As bicycling continues to grow in popularity across the country, biking advocates have increased their efforts to get bike-friendly street designs incorporated into urban planning. They have also intensified their efforts to educate cyclists about biking safety as a proactive way of reducing accidents and collisions resulting in injuries and fatalities.
Everyone agrees that the best thing bicyclists can do to protect themselves is to wear a helmet. According to the National Highway Traffic Safety Administration (NHTSA), helmets are 85 to 88 percent effective in preventing traumatic brain injuries (the injuries most likely to result in long-term disabilities or death).
The NHTSA also encourages bicyclists to follow these safety tips:
- Know the rules of the road: follow traffic laws requiring you to ride with the flow of traffic, obey traffic signs, signal your turns, and yield to pedestrians, etc.
- Be seen: wear reflective clothing, install reflectors on your bike and wear a flashing red light or affix one to your bicycle. Also try to make eye contact with car drivers, so that you and they know each other’s position and intentions.
- Be predictable: ride with the traffic and not against it; avoid sudden swerves in and out of traffic.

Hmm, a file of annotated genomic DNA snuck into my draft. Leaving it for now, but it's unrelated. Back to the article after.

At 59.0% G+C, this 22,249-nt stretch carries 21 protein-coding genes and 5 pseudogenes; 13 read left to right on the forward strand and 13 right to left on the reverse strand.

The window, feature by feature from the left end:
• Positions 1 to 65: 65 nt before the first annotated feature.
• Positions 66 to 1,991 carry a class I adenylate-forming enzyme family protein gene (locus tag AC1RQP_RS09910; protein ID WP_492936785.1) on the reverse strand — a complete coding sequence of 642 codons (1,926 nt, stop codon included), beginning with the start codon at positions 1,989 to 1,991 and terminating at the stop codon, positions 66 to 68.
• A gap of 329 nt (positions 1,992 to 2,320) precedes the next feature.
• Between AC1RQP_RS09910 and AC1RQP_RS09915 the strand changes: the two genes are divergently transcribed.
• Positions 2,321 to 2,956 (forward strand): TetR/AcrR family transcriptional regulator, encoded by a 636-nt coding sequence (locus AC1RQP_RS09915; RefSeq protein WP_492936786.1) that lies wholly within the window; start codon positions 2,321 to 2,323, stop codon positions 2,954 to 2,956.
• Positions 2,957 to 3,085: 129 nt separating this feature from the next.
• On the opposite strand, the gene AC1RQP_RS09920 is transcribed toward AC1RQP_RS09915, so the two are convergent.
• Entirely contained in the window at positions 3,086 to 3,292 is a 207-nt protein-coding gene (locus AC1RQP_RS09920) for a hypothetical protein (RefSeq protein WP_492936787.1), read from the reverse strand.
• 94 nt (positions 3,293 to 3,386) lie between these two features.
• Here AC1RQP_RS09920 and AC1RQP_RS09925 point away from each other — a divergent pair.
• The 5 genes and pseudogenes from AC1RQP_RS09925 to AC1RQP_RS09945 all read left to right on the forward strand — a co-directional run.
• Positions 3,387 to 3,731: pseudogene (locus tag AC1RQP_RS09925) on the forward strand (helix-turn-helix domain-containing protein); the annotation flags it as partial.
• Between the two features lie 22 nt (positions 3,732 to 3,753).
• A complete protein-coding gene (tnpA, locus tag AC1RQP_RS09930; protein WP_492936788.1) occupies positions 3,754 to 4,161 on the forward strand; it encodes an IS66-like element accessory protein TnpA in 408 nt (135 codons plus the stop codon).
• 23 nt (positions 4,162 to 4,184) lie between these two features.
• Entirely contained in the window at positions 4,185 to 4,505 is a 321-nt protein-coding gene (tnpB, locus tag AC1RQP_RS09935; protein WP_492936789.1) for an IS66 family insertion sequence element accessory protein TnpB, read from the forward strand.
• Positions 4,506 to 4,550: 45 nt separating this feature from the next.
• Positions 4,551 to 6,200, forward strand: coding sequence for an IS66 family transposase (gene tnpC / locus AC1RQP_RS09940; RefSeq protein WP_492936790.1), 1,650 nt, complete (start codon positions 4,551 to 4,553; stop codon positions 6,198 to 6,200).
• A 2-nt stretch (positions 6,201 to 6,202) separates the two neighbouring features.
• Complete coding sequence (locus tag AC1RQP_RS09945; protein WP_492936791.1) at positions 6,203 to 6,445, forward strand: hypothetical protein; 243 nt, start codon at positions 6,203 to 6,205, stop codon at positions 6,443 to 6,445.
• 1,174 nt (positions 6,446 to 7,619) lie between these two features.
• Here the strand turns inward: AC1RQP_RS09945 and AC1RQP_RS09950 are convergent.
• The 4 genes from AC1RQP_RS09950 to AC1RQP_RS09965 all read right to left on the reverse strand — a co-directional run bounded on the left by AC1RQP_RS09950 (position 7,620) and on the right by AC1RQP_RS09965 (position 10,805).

- Share the streets: ride in bike lanes if they’re available; if the road is wide, right on the far right side of it; if the road is narrow, consider riding in the middle of the lane as a motor vehicle would.
- Look back: learn to look over your shoulder while keeping your bicycle in a straight line. In this way, you can see cars and other vehicles coming up behind you while maintaining a steady, predictable path.
- Avoid distractions: stay alert when you’re bicycling. Don’t wear headphones or talk on a cell phone while riding. Be aware of the traffic ahead of you, next to you and behind you.
- Ride defensively: because you and your bike are considerably smaller and more vulnerable than cars and trucks, use extra caution whenever you’re biking near them.
In 2008, just over 700 bicyclists were killed while riding, down significantly from the 1,003 killed in 1975, when there were millions fewer people biking. Yet bicycle injuries have risen sharply recently: going from 43,000 in 2007 to 52,000 in 2008.
Bicycling is a great form of exercise, fun and clean transportation, but bicyclists are smart to be aware of its dangers, too.